Writing Rant: No Room for Speculation

I want to talk about a term that really bothers me. It’s one that has become, especially as of late, a catchphrase for many writers. Though the term has existed since the 1940s, it’s popped up in droves over the past decade or so. If you read anything, it’s impossible to ignore.

I am talking about the term, “speculative fiction.”

If you ask most speculative-fiction writers what exactly speculative-fiction is, you’ll get the following answer: “Speculative fiction is fiction that asks, ‘what if?'” Here’s my beef with that. That’s any fiction. That’s the point of fiction. That is what fiction is. Why so add the word “speculative” to it?

The exact definition for speculative fiction can be found here. “Speculative fiction is an umbrella term encompassing the more fantastical fiction genres, specifically science fiction, fantasy, horror, supernatural fiction, superhero fiction, utopian and dystopian fiction, apocalyptic and post-apocalyptic fiction, and alternate history in literature as well as related static, motion, and virtual arts.” That is literally everything. Anything you could ever write that could be described as fiction fits into speculative fiction.

What if there were these vampires that sparkled like diamonds in the sunlight, and they were battling these werewolves in this big romantic-drama storyline? Hello, Twilight.

What if there was this world where there were life and death games played by children who won some sort of lottery? The Hunger Games.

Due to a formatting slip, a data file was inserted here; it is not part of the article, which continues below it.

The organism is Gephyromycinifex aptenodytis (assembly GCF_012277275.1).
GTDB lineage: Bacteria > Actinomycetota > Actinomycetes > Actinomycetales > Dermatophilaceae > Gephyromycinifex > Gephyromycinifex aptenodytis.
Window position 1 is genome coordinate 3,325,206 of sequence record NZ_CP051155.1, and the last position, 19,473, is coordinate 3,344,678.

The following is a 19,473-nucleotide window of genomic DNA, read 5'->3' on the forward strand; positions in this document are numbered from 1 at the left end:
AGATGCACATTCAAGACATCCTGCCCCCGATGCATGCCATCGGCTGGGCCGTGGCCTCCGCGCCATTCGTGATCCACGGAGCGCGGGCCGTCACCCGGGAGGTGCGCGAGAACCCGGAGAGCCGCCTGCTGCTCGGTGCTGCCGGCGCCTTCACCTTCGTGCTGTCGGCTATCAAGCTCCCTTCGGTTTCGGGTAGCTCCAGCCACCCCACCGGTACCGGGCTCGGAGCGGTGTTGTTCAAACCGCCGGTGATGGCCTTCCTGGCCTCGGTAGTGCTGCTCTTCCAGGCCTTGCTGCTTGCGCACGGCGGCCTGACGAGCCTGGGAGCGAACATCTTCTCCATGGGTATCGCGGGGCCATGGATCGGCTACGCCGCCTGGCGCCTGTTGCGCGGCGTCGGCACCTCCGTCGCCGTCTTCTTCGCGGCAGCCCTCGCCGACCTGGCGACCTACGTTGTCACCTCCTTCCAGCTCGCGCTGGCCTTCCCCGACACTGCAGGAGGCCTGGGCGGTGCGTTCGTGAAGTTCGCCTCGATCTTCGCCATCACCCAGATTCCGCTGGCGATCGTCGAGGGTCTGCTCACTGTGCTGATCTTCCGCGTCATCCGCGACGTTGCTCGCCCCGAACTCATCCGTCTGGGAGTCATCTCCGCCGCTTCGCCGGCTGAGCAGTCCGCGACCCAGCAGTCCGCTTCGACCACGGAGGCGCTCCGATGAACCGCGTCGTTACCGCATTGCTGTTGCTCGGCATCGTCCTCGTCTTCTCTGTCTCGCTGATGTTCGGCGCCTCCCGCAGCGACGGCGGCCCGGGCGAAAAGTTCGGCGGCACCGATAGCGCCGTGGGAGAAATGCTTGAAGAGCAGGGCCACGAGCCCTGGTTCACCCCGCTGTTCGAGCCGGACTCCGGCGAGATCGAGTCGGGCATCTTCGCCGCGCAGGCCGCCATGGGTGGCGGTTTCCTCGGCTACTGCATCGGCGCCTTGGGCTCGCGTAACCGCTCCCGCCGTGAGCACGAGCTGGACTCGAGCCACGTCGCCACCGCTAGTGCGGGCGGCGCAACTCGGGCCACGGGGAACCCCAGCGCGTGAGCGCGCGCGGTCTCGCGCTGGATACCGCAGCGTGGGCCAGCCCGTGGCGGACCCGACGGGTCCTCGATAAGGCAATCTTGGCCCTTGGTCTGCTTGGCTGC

What if a mysterious gunslinger wandered into an old western town and befriended a young boy? We’ll call that one Shane. (and before anyone says, “that’s not on the list of spec-fic genres,” yes it is; if it’s history that never happened, it’s alternate history – another term that bugs the heck out of me).

What if a guy was hunting this white whale? What if there was a galaxy long ago that was far, far away? What if animals on a farm created their own government?

You get the point. Everything is speculative fiction. Garfield is speculative fiction. Ace Ventura: Pet Detective is speculative fiction. Heck, fantasy football is almost speculative fiction. “What if Drew Brees could throw to Calvin Johnson?” Well, there you go.

For the life of me, I fail to see any reason to call yourself a speculative fiction writer except to call yourself a speculative fiction writer. Why not just call yourself a “writer?” Or if you’re genre-specific, be genre-specific. You write science-fiction. You write westerns. You write period romance. To me, saying that you write speculative fiction is no different from saying that you write finger-tappin’ fiction, which is fiction that happens when your fingers tap a keyboard. Does that term actually mean anything significant? Nope. But it sure sounds like it means something.

“Hey, whatcha reading?”

“Why, I just got me some finger-tappin’ fiction by Lee Stephen!”

“Well shoooo-eee and yee-haw!”

Actually…that’s not too bad. Finger-tappin’ fiction! I like the sound of that. Lee Stephen, writer of finger-tappin’ fiction! I think that can take me places.

So I guess the whole point is…be a writer of what you write. Don’t group yourself into a term that exists solely to exist. Be proud of the genre you write in, and if you write in more than one, say you write in more than one. Or just say you “write.” Look – being able to write in many different areas is a skill unto itself. Calling yourself just a writer isn’t bland, it’s a testament to your ability to be diverse. Be proud of that. Don’t feel the need to try and sound more unique or talented than you already are.

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